NDRRMC chief urges local officials to seek help
MANILA, Philippines – With Tropical Storm “Glenda” expected to make landfall on Tuesday, the National Disaster Risk Reduction and Management Council urged local officials to ask them for help if worse comes to worst.
In a briefing Monday afternoon, NDRRMC Chief Undersecretary Alexander Pama said the local officials in the areas where “Glenda” may strike should “come forward” if they are in dire situation and lacked the capability to handle the situation on their own.
“It’s not a problem if [they] would text us or reach out to us through social media,” Pama said.
Pama asked for the cooperation of the officials even before “Glenda” makes landfall in Virac, Catanduanes on Tuesday and continue its westward motion.
“Glenda,” as of 12 noon Monday was at 570 kilometers east of Virac, Catanduanes packing maximum sustained winds of 95 kilometers per hour near the center and gusts of 120 kph.
“To determine the situation, we need the cooperation of everybody and we will help you in your needs,” he said.
Pama added that one factor in executing their pre-emptive measures is the time as “Glenda” nears.
As of Monday morning, the provinces of Camarines Norte, Camarines Sur, Catanduanes, Albay, and Sorsogon were put under public storm warning Signal No. 2, while Masbate including Burias and Ticao Islands, Marinduque, Quezon including Polillo Islands, Batangas, Cavite, Laguna, Rizal, Bulacan, Pampanga, Bataan, Zambales, Tarlac, Nueva Ecija, Pangasinan, Southern Aurora, Metro Manila and Northern Samar were put under Signal No. 1.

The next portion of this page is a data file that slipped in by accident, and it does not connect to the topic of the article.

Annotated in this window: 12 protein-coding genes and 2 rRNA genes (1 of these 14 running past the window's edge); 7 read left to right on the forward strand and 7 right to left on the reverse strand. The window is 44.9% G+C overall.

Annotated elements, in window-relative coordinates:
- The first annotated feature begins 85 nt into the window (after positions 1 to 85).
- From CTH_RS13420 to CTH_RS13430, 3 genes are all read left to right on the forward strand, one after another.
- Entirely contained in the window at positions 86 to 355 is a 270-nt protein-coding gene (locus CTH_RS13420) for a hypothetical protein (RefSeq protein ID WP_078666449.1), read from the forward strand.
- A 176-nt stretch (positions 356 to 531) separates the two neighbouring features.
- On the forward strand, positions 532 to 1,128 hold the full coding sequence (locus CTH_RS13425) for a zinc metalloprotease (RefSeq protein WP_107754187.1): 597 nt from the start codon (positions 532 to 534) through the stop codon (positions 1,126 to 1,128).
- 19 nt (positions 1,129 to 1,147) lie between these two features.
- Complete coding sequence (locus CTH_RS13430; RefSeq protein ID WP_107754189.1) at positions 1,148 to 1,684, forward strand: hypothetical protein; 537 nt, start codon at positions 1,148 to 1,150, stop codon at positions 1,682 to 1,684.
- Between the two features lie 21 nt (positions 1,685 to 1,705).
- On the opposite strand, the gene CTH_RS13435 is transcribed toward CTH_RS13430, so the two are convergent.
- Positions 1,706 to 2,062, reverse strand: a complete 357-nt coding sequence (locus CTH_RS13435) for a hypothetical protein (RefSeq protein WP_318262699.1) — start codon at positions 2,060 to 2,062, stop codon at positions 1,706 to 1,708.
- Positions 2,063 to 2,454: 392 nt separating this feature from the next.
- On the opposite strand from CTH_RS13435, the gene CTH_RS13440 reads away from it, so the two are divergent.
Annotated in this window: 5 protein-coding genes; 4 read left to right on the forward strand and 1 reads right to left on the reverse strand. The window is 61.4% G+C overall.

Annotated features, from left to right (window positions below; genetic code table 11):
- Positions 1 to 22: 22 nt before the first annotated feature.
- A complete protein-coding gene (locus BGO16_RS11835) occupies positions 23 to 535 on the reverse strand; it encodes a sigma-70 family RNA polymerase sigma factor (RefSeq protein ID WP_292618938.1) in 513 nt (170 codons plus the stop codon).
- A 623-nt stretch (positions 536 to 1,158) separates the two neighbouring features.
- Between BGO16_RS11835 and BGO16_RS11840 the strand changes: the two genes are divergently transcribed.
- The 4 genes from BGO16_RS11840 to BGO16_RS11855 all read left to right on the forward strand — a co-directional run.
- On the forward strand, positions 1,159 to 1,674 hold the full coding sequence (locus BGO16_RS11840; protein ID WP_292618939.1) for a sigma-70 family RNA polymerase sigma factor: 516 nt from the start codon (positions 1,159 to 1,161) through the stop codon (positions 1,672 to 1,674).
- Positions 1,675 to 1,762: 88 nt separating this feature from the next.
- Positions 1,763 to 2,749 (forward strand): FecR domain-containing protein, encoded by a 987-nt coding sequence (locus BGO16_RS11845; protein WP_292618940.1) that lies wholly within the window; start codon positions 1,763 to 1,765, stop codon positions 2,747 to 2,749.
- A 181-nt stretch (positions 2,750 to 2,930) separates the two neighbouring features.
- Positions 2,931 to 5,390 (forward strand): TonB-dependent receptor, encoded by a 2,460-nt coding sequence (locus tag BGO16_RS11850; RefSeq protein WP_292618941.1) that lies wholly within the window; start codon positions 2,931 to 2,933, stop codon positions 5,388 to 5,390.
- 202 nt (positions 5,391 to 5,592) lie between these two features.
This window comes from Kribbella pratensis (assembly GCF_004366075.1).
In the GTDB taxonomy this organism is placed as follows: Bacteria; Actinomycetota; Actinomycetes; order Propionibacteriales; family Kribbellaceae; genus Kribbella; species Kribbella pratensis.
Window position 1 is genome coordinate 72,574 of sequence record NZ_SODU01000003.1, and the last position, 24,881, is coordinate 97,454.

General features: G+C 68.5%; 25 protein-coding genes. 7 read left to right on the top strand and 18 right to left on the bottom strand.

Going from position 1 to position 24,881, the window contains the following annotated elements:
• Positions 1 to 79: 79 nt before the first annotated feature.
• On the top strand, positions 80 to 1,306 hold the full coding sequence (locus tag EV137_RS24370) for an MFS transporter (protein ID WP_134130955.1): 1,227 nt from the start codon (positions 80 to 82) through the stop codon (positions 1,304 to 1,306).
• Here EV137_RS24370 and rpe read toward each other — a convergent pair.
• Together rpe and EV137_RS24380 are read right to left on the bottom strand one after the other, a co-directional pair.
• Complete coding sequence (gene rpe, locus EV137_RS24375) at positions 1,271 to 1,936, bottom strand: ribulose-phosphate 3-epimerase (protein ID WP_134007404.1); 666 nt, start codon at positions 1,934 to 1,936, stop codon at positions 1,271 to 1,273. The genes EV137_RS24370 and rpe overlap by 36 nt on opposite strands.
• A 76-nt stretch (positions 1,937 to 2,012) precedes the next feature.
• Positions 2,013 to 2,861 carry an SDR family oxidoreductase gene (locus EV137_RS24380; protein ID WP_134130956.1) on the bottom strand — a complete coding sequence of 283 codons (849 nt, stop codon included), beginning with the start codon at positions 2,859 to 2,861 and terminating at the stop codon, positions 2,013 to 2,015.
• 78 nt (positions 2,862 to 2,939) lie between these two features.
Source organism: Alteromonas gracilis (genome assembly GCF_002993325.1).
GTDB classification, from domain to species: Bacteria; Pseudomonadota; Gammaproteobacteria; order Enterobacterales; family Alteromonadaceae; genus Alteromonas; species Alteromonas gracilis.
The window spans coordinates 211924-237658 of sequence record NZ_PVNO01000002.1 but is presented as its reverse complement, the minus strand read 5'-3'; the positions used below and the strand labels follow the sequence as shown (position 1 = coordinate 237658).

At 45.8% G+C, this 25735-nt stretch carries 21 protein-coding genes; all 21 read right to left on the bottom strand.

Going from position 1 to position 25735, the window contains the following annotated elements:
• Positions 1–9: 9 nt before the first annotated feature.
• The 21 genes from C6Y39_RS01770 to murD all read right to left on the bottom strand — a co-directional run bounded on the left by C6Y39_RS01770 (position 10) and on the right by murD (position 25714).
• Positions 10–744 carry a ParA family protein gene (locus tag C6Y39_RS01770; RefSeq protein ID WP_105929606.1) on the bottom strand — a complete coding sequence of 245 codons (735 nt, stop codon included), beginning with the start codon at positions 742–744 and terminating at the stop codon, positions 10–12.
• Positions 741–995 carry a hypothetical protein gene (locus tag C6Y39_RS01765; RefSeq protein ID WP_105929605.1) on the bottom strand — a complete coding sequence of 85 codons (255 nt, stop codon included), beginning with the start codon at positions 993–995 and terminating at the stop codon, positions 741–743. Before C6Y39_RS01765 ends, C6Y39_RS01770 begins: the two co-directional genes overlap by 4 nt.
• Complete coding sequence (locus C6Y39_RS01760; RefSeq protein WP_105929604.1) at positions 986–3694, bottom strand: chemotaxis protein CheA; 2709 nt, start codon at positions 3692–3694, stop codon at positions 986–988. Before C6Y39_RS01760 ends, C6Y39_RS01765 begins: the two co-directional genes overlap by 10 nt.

Despite their previous advisories, Pama said that the NDRRMC still remains wary as the path of “Glenda” could change.
Playing it safe
Director Edgar Tabell of the Department of the Interior and Local Government Central Office Disaster Information Coordinating Center said all DILG offices in Luzon and Eastern Visayas have been activated to prepare for Glenda.
Tabell added that evacuation centers have been prepared and power lines, bridges and roads have also been checked.
Lilian Rollan of the Department of Environment and Natural Resources Mines and Geosciences Bureau said they have issued, and re-issued, advisories to local executives on the threat of landslides and flashfloods.
“Right after we are done with the geo hazard mapping, we immediately send them to local executives and re-issue them once more,” Rollan said.
Also, Tabell said that DILG Secretary Manuel Roxas II ordered all local police chiefs and fire marshals to coordinate with the local executives to determine the kind of support to provide.
Rollan added that based on the track of the typhoon that the weather bureau predicted, the provinces under Signal No. 2 have 359 villages, which are prone to landslides and 1,117 villages to flashfloods.
For the provinces under Signal No. 1, 575 villages are prone to landslides while 2,841 are prone to flashfloods.
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